Therefore we learn that the Devil and demonic possession are realities.

Thirdly, in today's Gospel we should notice three characteristics of the devils. First of all, they dwell in tombs. They live in tombs because the devils are spiritually dead. Also the devils are violent, alien to the spirit of peace, 'exceeding fierce, so that no man might pass by that way'. Finally, the devils are also believers. This should not surprise us. For the devils are bodiless, spiritual beings, fallen angels. Here we should remember that there are many sorts of spirituality, one of which is the spirituality of the demons. Unlike men, who are made foolish because they are deluded by bodily, material things, the devils see reality as it is, they see the spiritual basis of all things. Thus they confess Christ as He really is: as the 'Son of God'. They have no illusions that Christ may only be some man, albeit a prophet, or a mere man though of great intelligence or giftedness. No, He is the Son of God and that is clear to them. The devils know spiritual reality. According to one Father of the Church, St Simeon the New Theologian, the devils lack only one thing: Love. Indeed, according to him: 'theology without love is the theology of the demons'.

Therefore we learn that Love is the abiding characteristic of God.

Lastly, we see from today's Gospel that animals may sometimes behave better than men. For what do the two men possessed by devils do? They survive, living among tombs. On the other hand, the entry of devils inside animals is enough to make them commit suicide. They cannot bear the presence of evil within them. Yet very often we hear that some people have 'behaved like animals'. This is often untrue and unjust. Animals, for example, do not kill their own species. Animals are sensitive to the presence of evil and fear the presence of supernatural demons, running away from them. This is because animals, who have no eternal, immortal souls, belong to the natural world and fear the supernatural. Men, on the other hand, belong partly to that natural, material, bodily world, but partly to the spiritual world. They are therefore subject to the influence of spirits, whether the spirits of God from the angelic world, or else to the spirits of Evil, from Satan.

Therefore we learn that we are all subject to spiritual influences, to the spirit of evil or to the spirit of good.

What are we to do? Let us flee the spirit of evil. Otherwise we too will finish by living in the tombs of the spiritually dead. Otherwise we too will be owned by devils and none will pass our way. Otherwise we too will run 'violently down a steep place into the sea and perish in the waters'.

And let us instead of all this cleave to the Spirit of God, which we know from the Gospels, from the Apostles, from the Fathers and from the Saints of the Church of God. Amin


The son of Jonah and brother of Andrew the First-Called, of the tribe of Simeon and the town of Bethsaida, he was a fisherman and was at first called Simon, but the Lord was pleased to call him Cephas, or Peter (Jn 1:42). He was the first of the disciples to give clear expression to his faith in the Lord Jesus, saying: "Thou art the Christ, the Son of the Living God" (Mt 16:16). His love for the Lord was very strong, and his faith in Him went from strength to strength.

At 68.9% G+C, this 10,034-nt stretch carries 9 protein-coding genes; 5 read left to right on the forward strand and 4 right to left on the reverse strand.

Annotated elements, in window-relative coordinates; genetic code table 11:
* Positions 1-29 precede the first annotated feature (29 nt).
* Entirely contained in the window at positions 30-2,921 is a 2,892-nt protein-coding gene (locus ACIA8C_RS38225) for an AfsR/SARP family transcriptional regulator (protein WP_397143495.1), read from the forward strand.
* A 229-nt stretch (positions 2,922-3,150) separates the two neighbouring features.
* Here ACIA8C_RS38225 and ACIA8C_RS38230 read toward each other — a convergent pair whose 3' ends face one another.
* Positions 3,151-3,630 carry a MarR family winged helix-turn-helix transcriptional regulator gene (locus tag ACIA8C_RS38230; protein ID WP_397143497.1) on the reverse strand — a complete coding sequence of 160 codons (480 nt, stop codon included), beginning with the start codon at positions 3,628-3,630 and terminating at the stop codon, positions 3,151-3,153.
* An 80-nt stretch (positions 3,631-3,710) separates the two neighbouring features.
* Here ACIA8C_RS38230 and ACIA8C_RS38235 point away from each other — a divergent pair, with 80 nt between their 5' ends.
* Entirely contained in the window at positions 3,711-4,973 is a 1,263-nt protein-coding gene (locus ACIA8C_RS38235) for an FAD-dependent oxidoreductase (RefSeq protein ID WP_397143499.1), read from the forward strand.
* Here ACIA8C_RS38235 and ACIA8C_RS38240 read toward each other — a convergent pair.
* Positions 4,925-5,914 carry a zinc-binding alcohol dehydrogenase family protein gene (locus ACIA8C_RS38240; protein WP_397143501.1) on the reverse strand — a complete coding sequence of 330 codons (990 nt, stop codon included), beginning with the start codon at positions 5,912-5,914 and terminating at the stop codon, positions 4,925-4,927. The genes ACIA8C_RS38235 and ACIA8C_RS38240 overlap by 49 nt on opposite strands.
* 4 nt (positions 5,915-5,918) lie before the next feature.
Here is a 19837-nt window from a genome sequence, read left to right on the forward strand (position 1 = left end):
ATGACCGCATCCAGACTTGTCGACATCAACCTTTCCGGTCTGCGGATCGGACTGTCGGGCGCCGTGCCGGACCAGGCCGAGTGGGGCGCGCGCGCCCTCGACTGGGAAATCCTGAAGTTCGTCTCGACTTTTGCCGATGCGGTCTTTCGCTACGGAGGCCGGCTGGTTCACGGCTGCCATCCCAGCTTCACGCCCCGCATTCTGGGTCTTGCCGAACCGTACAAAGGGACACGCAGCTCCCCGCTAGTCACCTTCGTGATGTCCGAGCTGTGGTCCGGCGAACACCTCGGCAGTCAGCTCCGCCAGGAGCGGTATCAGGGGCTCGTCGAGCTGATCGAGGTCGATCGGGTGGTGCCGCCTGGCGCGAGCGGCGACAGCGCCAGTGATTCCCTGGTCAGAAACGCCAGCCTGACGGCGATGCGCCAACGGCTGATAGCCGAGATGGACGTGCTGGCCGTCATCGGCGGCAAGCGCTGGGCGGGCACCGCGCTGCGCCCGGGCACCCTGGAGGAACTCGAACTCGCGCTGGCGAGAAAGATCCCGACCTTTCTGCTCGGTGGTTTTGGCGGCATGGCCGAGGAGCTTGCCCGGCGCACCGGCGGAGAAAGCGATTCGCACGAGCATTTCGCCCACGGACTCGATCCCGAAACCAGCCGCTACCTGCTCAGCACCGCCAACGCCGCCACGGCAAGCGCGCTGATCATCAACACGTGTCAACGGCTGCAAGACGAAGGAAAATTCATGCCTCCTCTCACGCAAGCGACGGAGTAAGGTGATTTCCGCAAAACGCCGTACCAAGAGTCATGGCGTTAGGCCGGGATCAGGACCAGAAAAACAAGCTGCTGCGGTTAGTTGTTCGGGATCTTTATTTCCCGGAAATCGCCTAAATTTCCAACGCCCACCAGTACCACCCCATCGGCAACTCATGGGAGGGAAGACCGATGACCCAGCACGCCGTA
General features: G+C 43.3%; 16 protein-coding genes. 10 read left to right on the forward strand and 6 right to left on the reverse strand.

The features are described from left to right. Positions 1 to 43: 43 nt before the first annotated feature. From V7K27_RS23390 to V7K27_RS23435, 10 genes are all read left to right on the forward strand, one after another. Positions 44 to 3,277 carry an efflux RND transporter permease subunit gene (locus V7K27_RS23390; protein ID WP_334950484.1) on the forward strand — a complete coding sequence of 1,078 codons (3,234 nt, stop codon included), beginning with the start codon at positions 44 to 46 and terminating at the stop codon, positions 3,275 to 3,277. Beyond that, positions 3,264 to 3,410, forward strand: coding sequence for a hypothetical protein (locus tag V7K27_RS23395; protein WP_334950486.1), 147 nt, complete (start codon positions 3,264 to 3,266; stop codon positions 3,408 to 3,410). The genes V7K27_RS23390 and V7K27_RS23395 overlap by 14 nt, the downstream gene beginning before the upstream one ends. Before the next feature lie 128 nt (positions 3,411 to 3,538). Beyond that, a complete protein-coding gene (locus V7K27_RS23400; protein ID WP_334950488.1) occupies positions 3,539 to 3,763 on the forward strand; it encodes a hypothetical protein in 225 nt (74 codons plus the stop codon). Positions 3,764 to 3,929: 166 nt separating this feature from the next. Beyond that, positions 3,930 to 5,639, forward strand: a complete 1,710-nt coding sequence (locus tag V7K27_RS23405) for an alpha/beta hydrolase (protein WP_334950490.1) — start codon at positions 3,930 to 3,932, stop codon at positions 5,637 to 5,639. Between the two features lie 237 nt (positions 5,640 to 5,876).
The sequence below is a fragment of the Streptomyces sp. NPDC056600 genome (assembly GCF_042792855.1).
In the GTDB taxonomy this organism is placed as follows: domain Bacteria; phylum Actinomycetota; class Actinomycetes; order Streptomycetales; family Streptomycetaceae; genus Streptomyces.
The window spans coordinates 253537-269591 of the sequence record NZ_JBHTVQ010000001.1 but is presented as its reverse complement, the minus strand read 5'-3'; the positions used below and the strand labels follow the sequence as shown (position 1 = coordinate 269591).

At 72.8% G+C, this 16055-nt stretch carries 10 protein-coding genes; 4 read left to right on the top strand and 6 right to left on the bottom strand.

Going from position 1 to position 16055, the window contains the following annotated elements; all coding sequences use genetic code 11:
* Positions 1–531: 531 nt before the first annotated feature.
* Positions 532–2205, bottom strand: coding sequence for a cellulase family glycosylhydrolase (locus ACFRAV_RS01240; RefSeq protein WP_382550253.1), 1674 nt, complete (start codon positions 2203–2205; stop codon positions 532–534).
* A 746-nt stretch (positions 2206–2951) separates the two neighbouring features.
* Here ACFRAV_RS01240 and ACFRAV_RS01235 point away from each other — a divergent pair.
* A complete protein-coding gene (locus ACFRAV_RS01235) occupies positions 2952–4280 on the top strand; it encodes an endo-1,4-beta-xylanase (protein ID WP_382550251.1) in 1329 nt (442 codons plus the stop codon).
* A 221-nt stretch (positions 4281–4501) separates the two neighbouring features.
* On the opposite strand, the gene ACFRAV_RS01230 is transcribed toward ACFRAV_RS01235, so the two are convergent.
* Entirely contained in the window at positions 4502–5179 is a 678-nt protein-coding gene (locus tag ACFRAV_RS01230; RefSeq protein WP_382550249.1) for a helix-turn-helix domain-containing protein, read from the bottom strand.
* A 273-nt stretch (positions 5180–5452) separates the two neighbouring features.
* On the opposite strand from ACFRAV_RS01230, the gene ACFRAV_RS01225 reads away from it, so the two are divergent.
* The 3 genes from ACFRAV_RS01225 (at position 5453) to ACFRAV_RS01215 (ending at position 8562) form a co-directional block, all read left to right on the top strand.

When the Lord was put on trial, Peter denied him three times, but it needed only one look into the face of the Lord, and Peter's soul was filled with shame and repentance. After the descent of the Holy Spirit, Peter became a fearless and powerful preacher of the Gospel. After his first sermon in Jerusalem, about 3,000 souls were converted to the Faith. He preached the Gospel throughout Palestine and Asia Minor, in Italy and Illyria. He performed many wonders, healing the sick and raising the dead, and even his shadow had the power of healing the sick. He had a major struggle with Simon the Magician, who declared himself to be from God but was actually a servant of the devil. He finally put him to shame and overcame him.

Peter was condemned to death on the order of the wicked Emperor Nero, a friend of Simon's. After installing Linus as Bishop of Rome and exhorting and encouraging the flock of Christ there, Peter went to his death with joy. When he saw the cross before him, he asked the executioner to crucify him upside-down, because he felt himself unworthy to die in the same way as his Lord. And so this great servant of the greatest Master went to his rest and received a crown of eternal glory.


Born in Tarsus and of the tribe of Benjamin, he was formerly called Saul and studied under Gamaliel. He was a Pharisee and a persecutor of Christians. He was wondrously converted to the Christian faith by the Lord Himself, who appeared to him on the road to Damascus. He was baptized by the Apostle Ananias, named Paul and enrolled in the work of the Great Apostles.

He preached the Gospel everywhere with burning zeal, from the borders of Arabia to the land of Spain, among both the Jews and the heathen, and receiving the title of "The Apostle to the Gentiles." His fearful sufferings were matched only by his superhuman endurance. Through all the years of his preaching, he hung from day to day like a thread between life and death.